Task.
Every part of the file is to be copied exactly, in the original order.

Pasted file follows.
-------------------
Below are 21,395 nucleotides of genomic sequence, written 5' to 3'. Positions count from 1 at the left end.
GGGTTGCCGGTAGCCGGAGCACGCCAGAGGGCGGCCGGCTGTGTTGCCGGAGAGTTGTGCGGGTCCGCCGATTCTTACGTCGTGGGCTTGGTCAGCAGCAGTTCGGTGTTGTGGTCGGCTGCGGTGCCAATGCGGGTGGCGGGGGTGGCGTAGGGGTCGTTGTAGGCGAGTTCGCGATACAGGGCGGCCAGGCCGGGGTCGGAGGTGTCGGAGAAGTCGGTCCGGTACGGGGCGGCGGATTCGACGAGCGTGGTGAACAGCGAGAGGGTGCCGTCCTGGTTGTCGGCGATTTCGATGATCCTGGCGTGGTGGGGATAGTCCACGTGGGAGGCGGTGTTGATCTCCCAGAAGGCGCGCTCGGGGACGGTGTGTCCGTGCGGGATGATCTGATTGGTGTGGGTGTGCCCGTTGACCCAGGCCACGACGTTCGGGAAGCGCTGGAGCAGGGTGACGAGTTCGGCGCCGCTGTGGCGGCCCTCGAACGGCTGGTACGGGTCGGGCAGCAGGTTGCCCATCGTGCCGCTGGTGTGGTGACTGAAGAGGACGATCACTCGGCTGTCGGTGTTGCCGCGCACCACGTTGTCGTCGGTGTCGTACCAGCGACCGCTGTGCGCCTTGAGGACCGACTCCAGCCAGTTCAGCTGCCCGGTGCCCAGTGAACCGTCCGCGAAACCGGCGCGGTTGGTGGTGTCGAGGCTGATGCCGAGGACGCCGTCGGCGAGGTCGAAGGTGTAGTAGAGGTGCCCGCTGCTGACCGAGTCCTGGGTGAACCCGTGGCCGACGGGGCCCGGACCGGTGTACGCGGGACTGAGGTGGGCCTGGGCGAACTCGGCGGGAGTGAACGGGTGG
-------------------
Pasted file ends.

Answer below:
Below are 21,395 nucleotides of genomic sequence, written 5' to 3'. Positions count from 1 at the left end.
GGGTTGCCGGTAGCCGGAGCACGCCAGAGGGCGGCCGGCTGTGTTGCCGGAGAGTTGTGCGGGTCCGCCGATTCTTACGTCGTGGGCTTGGTCAGCAGCAGTTCGGTGTTGTGGTCGGCTGCGGTGCCAATGCGGGTGGCGGGGGTGGCGTAGGGGTCGTTGTAGGCGAGTTCGCGATACAGGGCGGCCAGGCCGGGGTCGGAGGTGTCGGAGAAGTCGGTCCGGTACGGGGCGGCGGATTCGACGAGCGTGGTGAACAGCGAGAGGGTGCCGTCCTGGTTGTCGGCGATTTCGATGATCCTGGCGTGGTGGGGATAGTCCACGTGGGAGGCGGTGTTGATCTCCCAGAAGGCGCGCTCGGGGACGGTGTGTCCGTGCGGGATGATCTGATTGGTGTGGGTGTGCCCGTTGACCCAGGCCACGACGTTCGGGAAGCGCTGGAGCAGGGTGACGAGTTCGGCGCCGCTGTGGCGGCCCTCGAACGGCTGGTACGGGTCGGGCAGCAGGTTGCCCATCGTGCCGCTGGTGTGGTGACTGAAGAGGACGATCACTCGGCTGTCGGTGTTGCCGCGCACCACGTTGTCGTCGGTGTCGTACCAGCGACCGCTGTGCGCCTTGAGGACCGACTCCAGCCAGTTCAGCTGCCCGGTGCCCAGTGAACCGTCCGCGAAACCGGCGCGGTTGGTGGTGTCGAGGCTGATGCCGAGGACGCCGTCGGCGAGGTCGAAGGTGTAGTAGAGGTGCCCGCTGCTGACCGAGTCCTGGGTGAACCCGTGGCCGACGGGGCCCGGACCGGTGTACGCGGGACTGAGGTGGGCCTGGGCGAACTCGGCGGGAGTGAACGGGTGG